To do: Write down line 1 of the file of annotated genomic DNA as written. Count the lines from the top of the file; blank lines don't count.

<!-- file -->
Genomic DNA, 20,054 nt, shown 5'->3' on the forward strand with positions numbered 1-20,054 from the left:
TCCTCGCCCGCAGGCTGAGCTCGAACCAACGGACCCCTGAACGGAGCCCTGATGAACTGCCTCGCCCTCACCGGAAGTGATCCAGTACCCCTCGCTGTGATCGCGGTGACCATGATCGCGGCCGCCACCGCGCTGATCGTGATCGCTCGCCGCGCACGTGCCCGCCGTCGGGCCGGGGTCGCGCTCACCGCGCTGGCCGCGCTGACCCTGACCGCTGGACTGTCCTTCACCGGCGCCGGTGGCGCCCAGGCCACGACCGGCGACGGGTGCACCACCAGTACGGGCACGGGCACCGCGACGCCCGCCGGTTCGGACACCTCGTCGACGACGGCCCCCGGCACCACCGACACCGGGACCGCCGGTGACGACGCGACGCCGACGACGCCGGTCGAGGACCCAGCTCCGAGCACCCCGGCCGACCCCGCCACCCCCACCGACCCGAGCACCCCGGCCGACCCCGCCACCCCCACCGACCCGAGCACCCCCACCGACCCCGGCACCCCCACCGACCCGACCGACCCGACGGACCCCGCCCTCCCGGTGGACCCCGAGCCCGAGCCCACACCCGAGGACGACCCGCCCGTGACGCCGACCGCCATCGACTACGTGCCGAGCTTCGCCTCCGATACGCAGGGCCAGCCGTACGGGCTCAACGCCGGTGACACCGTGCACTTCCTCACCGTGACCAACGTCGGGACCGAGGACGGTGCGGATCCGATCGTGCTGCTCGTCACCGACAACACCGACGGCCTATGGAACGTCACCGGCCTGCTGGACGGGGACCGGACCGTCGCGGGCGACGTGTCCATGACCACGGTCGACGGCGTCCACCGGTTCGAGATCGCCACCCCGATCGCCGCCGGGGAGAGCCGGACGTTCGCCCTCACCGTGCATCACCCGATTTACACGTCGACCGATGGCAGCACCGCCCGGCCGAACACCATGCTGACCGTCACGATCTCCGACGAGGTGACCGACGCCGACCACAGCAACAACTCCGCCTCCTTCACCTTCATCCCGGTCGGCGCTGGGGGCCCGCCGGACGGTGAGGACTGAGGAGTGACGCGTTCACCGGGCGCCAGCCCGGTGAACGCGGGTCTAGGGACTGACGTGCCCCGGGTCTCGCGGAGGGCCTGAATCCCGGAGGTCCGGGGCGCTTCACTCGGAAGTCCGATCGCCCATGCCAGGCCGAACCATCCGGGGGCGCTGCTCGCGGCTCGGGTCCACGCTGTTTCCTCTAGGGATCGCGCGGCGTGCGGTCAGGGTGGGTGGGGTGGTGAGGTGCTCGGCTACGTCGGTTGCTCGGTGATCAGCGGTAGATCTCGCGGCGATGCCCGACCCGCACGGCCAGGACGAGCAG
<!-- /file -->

Genomic DNA, 20,054 nt, shown 5'->3' on the forward strand with positions numbered 1-20,054 from the left: